Along with the opening of archery deer hunting this month – and the fall firearms seasons before you know it – comes the reality that the state has engaged a full-court press to control a deadly disease.
Jefferson County is at the center of one of four chronic wasting disease (CWD) containment zones in the state. With nine positive cases identified since 2016, our home turf is sandwiched between Franklin and Ste. Genevieve counties, where 24 and 35 cases have been detected respectively.
The volume of testing is the most important element in finding new cases and pinpointing potential hot spots. Mandatory testing during the November portion of the firearms season will score the largest percentage of tissue samples, but hunters who participate by voluntarily submitting their harvests for testing can provide a huge boost to the science.
Last year the testing numbers were down by more than 50 percent because the mandatory two-day testing requirement was waived in light of the COVID-19 pandemic. Statewide, the total dropped from more than 32,000 tests the prior year to 15,300 for the 2020-2021 season.
The state Department of Conservation will resume mandatory check stations for opening weekend this year in 34 counties, including stations in Herculaneum, De Soto and Cedar Hill.
Voluntary testing made up much of the data last year, but more can be done by hunters who want to help keep the deadly brain-wasting disease in check. With an annual harvest in the state hovering around 300,000 deer, barely more than 1 percent of them are tested in the good years.
A deer may have CWD for more than a year before showing any symptoms, so even though it may look healthy, it can still be infected. It is spread through deer-to-deer contact or in the environment when shed through saliva, feces, urine or the carcasses of infected animals.
There is no evidence that the disease can be transferred from deer to people, but the Centers for Disease Control recommends that hunters in areas where CWD has been detected should have their deer tested. Meat should not be consumed from deer that test positive, and the state’s Share the Harvest program accepts donations of meat only from animals that have been tested.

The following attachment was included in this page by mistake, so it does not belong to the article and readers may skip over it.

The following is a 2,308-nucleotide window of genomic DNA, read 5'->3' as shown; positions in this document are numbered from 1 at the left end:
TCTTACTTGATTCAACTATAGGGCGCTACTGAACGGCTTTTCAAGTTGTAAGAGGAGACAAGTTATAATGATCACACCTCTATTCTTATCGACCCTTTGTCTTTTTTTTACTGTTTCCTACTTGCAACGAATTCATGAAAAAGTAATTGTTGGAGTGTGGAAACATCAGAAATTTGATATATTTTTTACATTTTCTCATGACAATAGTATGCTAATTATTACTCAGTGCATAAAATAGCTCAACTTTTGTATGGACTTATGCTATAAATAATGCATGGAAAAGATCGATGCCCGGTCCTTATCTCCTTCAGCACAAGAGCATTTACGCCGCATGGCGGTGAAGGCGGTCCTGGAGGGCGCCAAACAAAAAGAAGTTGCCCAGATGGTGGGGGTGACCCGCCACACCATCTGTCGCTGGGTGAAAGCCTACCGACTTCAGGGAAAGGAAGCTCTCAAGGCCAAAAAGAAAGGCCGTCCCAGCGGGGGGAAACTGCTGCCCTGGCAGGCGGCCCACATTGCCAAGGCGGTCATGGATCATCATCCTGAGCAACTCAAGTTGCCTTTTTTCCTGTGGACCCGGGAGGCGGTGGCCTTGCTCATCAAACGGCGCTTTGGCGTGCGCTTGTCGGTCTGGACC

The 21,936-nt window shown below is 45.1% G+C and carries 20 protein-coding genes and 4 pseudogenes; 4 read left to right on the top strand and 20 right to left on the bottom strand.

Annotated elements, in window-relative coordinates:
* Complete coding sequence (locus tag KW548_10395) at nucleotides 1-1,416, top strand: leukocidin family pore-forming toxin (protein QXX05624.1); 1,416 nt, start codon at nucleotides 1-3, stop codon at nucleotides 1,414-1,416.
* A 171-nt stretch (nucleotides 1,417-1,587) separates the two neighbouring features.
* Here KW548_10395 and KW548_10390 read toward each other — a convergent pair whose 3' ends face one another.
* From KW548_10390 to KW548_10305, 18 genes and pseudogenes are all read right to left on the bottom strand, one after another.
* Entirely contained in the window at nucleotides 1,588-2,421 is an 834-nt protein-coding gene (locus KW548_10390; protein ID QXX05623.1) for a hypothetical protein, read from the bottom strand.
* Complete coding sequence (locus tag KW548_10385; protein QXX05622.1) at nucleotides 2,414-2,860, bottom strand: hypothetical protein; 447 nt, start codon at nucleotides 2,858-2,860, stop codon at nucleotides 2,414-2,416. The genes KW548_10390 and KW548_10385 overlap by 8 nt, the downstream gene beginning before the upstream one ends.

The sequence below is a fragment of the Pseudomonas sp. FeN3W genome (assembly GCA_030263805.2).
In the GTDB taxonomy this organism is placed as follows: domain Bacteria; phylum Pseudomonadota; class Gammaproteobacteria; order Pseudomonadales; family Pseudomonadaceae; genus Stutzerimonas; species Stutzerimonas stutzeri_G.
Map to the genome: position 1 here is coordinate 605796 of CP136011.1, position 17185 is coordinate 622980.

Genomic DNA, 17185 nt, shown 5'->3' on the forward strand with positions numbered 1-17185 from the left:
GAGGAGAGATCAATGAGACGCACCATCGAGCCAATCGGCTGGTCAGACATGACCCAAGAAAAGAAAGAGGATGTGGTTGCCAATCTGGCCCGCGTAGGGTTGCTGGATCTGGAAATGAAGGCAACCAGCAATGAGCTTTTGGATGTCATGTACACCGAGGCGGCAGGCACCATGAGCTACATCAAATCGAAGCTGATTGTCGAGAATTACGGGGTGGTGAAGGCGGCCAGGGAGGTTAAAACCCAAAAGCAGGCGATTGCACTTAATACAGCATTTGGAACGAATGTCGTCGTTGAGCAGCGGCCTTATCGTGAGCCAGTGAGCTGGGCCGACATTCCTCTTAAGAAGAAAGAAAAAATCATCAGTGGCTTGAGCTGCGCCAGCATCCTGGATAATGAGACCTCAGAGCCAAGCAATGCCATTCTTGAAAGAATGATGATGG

In Jefferson County, hunters have four locations for voluntary testing. Three local taxidermists take samples and submit them on behalf of deer hunters: Belmar’s Taxidermy in Arnold (314-706-2090), Bilbrey Studio in Barnhart (636-475-9391), and Larry’s Lifelike Taxidermy in Festus (636-937-1500). Hunters should call ahead to make sure the business is open at the time.
The other option is a freezer drop-off site at the Festus Crystal City Conservation Club on Highway 61 near Exit 170 off Interstate 55. The drop-off locations are not available on opening weekend of the firearms season, but archery, youth-season hunters, and any other time, deer heads can be deposited in the freezer for testing.
Materials will be available at the freezer sites, such as trash bags, zip ties and data sheets. Hunters should include the deer head with about six inches of neck attached. Antlers should also be removed, so taking bucks to the participating taxidermists is probably a better option.
At the freezer drop-off locations, hunters will need to record their name and contact information, as well as their Telecheck ID numbers and the location where the deer was harvested. Conservation department staff will collect the heads from the freezers and extract the samples to be submitted for testing.
Other locations for free testing near Jefferson County include Pemberton’s in Gray Summit, Oder’s Taxidermy in Desloge and Nature’s Gallery Taxidermy in Ste. Genevieve. Freezer drop sites are available at the Dairy Queen Parking lot at Hwy. 32 and I-55 in Ste. Genevieve County and the U.S. Forest Service Office on Hwy. 8 in Potosi.
More than 100 sites are available throughout the state for voluntary testing, including 48 partner locations, 42 drop-off freezers and 11 conservation department offices. The safety of the deer meat that you and your family consume is important, and the bonus of helping to control disease spread helps everyone, including the state’s wild deer population.
The conservation department website (mdc.mo.gov/cwd) provides information and links to many other outside resources. The 2021-22 Fall Deer and Turkey Hunting Regulations and Information booklet is available where permits are sold and provides details on chronic wasting disease in the state.
John Winkelman is Marketing Director for Liguori Publications near Barnhart, Mo., and the Associate Editor for Outdoor Guide Magazine. If you have story ideas to share for the Leader outdoor news page, e-mail email@example.com, and you can follow John on Twitter at @johnjwink99.